Moving in, moving out


Dear Grandparenting: We had our health and our house in 2016 when our daughter gave us our first grandchild without bothering to get married. That didn’t go over well but we got over it. Then we invited her to move in because we felt it was the right thing to do and of course we could help with the child. She liked that deal so much she went and did it again, so we had two small grandchildren underfoot 24-7.

They say no good deed goes unpunished. First off, we have nothing bad to say about our grandchildren. Sometimes they were a joy and sometimes a pain, two little people trying to make sense of the world. We watched them grow and become their own self and that’s pretty cool.

But we sure bit off more than we could chew. It wasn’t working for us anymore. We felt our daughter was taking undue advantage of our hospitality to put it mildly.

Grandkids need the kind of supervision and stimulation that we were unable (and frankly unwilling) to provide. We pay for their day care now while their mother works to make rent.

It’s great to have our house back and have all our memories of the grandchildren. But we wouldn’t do it again and I bet you see why. Right or wrong? Dede Wang, Salisbury, Maryland

Dear Dede: Your letter speaks well for itself, and no doubt reflects the sentiments of grandparents hither and yon. Caring for children can be taxing at any age, but often exacts a far greater toll on grandparents, physically and emotionally.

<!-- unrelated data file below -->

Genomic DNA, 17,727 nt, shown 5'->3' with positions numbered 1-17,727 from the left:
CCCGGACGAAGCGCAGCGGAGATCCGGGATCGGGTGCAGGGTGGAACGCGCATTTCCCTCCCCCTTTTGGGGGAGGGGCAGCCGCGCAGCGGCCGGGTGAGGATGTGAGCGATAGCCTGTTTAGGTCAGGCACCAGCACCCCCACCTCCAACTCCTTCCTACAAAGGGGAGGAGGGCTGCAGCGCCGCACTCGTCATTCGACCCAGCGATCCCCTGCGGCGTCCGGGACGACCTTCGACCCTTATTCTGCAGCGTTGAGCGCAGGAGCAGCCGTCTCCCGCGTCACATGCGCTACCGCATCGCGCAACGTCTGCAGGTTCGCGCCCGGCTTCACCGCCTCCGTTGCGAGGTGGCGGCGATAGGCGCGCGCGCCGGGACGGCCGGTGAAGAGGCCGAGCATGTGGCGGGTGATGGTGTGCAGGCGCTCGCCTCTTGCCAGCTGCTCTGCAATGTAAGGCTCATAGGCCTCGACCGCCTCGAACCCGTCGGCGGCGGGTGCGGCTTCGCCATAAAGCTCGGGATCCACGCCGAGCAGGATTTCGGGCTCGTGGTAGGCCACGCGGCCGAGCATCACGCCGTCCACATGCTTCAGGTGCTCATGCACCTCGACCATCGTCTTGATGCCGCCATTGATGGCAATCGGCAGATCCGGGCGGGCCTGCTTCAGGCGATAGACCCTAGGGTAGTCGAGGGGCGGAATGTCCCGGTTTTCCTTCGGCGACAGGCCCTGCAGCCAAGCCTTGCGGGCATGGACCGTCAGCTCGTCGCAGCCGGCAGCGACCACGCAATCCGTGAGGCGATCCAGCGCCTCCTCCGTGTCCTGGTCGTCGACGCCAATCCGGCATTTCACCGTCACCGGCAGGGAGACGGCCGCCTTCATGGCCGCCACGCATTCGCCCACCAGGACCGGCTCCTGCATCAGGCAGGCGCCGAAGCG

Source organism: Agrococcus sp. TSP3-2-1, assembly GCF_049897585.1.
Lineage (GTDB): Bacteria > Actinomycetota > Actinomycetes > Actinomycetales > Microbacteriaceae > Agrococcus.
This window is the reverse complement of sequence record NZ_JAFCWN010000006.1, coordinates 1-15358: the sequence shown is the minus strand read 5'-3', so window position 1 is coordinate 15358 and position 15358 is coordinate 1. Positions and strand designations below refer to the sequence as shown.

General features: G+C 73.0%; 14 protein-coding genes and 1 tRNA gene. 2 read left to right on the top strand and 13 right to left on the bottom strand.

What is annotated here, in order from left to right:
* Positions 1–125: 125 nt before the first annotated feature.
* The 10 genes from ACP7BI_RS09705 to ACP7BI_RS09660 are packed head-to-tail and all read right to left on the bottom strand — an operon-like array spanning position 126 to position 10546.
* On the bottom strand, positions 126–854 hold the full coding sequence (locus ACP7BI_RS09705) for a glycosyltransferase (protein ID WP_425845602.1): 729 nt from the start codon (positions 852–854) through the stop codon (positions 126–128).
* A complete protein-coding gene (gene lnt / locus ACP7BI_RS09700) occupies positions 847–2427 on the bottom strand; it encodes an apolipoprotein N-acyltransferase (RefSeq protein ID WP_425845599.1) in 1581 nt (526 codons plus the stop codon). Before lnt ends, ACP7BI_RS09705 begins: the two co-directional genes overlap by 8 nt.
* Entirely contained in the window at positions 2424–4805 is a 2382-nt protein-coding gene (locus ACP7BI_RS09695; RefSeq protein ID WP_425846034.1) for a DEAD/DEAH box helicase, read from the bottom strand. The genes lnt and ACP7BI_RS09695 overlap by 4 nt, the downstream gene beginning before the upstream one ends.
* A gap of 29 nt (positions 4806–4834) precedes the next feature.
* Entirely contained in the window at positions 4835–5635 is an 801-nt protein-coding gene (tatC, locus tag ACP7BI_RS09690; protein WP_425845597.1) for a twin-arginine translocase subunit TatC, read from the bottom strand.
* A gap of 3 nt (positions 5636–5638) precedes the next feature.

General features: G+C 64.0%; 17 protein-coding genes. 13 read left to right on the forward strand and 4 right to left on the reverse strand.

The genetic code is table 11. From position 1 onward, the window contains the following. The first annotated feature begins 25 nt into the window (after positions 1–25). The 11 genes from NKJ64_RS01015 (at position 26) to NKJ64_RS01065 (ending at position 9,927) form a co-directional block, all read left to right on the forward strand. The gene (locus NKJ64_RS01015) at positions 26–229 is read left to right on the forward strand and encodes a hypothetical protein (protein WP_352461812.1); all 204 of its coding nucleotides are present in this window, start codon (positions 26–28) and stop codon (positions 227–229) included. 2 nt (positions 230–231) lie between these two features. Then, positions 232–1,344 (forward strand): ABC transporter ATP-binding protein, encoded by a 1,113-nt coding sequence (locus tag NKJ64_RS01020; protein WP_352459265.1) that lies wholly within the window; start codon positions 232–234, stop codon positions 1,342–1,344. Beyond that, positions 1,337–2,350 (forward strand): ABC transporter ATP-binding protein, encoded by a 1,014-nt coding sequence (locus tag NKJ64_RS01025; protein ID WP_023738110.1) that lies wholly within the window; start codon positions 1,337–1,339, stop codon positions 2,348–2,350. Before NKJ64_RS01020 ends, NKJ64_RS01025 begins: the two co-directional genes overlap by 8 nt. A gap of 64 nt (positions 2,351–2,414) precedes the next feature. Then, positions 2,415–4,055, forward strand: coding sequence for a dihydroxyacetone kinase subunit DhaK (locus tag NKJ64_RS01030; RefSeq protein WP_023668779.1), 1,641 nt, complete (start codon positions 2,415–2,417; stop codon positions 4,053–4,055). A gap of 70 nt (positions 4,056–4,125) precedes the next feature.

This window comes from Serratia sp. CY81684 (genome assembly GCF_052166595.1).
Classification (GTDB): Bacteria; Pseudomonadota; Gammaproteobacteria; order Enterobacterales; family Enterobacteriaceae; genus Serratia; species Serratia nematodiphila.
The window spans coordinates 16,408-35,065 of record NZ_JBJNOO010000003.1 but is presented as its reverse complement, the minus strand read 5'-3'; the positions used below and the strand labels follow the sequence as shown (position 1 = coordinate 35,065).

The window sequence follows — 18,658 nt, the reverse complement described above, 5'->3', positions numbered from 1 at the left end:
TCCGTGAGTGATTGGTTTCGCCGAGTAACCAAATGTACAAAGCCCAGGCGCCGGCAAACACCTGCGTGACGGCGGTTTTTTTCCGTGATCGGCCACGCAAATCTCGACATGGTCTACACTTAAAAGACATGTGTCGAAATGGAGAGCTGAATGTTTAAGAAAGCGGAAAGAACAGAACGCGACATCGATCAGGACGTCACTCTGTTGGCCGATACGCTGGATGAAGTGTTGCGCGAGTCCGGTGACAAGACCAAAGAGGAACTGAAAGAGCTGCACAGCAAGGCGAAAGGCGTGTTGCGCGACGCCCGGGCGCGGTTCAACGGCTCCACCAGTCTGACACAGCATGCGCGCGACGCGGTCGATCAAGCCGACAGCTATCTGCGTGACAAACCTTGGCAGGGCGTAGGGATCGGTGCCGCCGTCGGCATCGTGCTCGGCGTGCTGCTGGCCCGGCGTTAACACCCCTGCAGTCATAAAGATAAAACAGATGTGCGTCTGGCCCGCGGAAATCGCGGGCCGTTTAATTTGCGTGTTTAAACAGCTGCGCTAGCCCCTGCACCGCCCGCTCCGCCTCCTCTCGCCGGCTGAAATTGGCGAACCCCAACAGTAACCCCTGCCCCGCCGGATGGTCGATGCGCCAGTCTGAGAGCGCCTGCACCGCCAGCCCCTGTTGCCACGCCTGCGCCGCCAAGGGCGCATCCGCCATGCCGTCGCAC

The common infirmities of old age — less energy, impaired hearing and vision, cognitive decline, physical ailments — make it difficult to keep up with small grandchildren. Some research indicates that grandparent caregivers suffer higher rates of depression and high blood pressure than non-caregivers.

More than 10 percent of grandparents live under the same roof as their grandchildren according to the last U.S. Census figures, but hardships imposed by the COVID pandemic can only increase that number. Many more grandparents routinely pull long shifts as caregivers. As grandparents look after the grandkids, who’s to look after the grandparents?

Grand remark of the week

Grace Brock from Everett, Washington “was seriously tickled pink” by the compliment she received in a birthday card from granddaughter Bella Ann:

“Dear Grandma: You are a little bit teacher, a little bit parent, and a little bit my best friend.”

Sounds about right to us.

Tom and Dee and Cousin Key

Dee and Tom, married more than 50 years, have eight grandchildren. Together with Key, they welcome questions, suggestions and Grand Remarks of the Week. Send to P.O. Box 27454, Towson, MD, 21285. Call 410-963-4426.

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